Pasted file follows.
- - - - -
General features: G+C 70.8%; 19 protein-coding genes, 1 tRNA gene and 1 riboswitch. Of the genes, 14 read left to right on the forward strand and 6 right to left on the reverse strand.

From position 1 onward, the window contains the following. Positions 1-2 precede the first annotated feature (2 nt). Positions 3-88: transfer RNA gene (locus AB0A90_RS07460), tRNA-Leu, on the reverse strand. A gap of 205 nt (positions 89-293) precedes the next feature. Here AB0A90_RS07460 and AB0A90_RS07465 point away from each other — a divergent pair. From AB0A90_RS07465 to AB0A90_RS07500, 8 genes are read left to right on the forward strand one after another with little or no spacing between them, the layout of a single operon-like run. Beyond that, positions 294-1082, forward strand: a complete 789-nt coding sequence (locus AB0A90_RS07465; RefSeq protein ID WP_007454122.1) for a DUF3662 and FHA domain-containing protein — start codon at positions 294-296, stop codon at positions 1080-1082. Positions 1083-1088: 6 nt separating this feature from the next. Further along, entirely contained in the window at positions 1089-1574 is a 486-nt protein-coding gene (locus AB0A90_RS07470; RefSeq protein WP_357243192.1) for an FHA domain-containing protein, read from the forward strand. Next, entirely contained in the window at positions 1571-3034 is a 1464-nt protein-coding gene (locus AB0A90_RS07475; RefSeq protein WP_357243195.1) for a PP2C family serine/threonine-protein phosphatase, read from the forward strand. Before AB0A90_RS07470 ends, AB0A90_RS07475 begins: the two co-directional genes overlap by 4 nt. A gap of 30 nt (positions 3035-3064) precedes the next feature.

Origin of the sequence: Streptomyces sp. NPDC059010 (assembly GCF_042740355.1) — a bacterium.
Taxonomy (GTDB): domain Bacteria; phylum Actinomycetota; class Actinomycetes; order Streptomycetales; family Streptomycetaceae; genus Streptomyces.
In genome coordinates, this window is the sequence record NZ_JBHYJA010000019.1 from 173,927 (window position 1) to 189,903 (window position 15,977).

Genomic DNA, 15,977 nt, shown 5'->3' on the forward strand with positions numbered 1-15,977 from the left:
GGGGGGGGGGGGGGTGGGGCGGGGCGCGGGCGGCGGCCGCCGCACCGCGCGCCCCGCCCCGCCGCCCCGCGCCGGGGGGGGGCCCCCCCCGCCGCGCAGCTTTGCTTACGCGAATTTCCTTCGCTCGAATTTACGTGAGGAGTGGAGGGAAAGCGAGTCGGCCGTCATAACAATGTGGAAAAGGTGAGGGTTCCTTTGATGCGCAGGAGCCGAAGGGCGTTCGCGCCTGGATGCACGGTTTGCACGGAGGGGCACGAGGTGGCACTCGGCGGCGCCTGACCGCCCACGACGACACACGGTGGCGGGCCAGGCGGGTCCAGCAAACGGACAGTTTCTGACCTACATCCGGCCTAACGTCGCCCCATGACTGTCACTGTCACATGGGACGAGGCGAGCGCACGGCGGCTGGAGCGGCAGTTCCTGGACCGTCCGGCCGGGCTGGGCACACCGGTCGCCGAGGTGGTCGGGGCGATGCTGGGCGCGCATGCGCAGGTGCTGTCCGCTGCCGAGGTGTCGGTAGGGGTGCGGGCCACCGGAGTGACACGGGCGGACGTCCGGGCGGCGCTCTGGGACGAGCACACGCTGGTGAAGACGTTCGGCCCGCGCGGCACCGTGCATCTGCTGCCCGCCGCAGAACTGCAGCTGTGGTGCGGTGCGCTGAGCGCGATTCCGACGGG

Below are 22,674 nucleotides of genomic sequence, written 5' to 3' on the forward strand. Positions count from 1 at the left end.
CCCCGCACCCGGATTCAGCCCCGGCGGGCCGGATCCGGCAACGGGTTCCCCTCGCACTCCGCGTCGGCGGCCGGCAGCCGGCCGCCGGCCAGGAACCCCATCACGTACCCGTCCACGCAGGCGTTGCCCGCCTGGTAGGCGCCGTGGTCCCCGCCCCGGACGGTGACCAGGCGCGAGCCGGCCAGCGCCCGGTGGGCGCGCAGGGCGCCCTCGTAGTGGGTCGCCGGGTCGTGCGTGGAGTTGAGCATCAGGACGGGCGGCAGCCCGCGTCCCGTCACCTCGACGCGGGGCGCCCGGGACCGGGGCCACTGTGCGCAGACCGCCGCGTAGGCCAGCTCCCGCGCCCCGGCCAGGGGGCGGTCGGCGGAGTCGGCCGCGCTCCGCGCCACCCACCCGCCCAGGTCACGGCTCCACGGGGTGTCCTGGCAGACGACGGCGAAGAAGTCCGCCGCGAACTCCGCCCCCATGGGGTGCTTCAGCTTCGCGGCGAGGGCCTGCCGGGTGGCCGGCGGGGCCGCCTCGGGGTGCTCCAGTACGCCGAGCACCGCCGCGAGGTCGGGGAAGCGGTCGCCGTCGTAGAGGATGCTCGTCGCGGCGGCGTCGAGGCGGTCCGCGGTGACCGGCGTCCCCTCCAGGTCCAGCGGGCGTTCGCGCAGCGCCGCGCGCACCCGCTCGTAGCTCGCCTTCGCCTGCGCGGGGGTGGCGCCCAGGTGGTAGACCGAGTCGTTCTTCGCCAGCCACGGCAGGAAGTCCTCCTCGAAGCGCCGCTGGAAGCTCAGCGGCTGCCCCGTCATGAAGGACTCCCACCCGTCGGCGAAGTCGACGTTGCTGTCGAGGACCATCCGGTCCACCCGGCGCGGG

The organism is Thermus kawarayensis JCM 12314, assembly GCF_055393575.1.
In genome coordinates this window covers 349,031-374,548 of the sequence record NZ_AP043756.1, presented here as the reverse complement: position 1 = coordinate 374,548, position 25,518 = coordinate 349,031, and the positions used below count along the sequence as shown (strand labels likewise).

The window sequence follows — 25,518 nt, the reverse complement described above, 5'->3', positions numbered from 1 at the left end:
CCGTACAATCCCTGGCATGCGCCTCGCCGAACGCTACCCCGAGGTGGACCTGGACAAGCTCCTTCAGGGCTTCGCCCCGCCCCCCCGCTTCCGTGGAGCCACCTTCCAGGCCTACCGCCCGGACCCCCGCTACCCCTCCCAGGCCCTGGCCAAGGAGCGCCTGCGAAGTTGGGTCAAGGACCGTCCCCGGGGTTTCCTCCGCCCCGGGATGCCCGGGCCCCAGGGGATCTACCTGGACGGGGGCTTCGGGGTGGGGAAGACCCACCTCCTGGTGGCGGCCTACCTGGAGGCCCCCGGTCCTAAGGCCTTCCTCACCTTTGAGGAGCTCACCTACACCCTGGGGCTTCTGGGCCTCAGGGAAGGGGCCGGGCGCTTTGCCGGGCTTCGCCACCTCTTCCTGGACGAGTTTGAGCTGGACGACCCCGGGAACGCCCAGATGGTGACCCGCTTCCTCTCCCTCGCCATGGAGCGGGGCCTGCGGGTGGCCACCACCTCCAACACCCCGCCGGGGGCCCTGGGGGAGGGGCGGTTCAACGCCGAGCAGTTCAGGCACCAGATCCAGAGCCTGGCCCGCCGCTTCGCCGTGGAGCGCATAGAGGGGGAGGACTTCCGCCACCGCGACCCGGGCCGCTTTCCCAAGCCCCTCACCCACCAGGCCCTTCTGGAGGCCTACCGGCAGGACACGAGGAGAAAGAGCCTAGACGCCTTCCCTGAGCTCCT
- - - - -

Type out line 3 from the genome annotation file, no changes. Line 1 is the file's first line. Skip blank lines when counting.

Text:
Origin of the sequence: Streptomyces sp. NPDC059010 (assembly GCF_042740355.1) — a bacterium.